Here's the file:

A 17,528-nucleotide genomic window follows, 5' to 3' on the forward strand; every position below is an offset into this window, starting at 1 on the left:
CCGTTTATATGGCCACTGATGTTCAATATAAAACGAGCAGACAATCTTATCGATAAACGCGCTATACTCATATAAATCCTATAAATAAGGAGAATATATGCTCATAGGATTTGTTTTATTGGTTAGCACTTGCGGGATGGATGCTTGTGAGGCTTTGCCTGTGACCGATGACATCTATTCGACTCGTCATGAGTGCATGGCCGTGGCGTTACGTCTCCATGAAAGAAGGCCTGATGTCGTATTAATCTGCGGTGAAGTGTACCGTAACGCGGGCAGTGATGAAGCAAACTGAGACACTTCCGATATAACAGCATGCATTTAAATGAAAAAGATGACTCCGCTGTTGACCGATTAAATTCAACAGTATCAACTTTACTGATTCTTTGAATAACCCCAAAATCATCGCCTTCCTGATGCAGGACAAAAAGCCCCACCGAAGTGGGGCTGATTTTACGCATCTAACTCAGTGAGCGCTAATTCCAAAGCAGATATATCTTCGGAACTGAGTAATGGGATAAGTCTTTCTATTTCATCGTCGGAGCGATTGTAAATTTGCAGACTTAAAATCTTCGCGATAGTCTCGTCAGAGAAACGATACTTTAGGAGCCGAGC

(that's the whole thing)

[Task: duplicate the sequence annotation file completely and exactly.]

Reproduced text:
A 17,528-nucleotide genomic window follows, 5' to 3' on the forward strand; every position below is an offset into this window, starting at 1 on the left:
CCGTTTATATGGCCACTGATGTTCAATATAAAACGAGCAGACAATCTTATCGATAAACGCGCTATACTCATATAAATCCTATAAATAAGGAGAATATATGCTCATAGGATTTGTTTTATTGGTTAGCACTTGCGGGATGGATGCTTGTGAGGCTTTGCCTGTGACCGATGACATCTATTCGACTCGTCATGAGTGCATGGCCGTGGCGTTACGTCTCCATGAAAGAAGGCCTGATGTCGTATTAATCTGCGGTGAAGTGTACCGTAACGCGGGCAGTGATGAAGCAAACTGAGACACTTCCGATATAACAGCATGCATTTAAATGAAAAAGATGACTCCGCTGTTGACCGATTAAATTCAACAGTATCAACTTTACTGATTCTTTGAATAACCCCAAAATCATCGCCTTCCTGATGCAGGACAAAAAGCCCCACCGAAGTGGGGCTGATTTTACGCATCTAACTCAGTGAGCGCTAATTCCAAAGCAGATATATCTTCGGAACTGAGTAATGGGATAAGTCTTTCTATTTCATCGTCGGAGCGATTGTAAATTTGCAGACTTAAAATCTTCGCGATAGTCTCGTCAGAGAAACGATACTTTAGGAGCCGAGC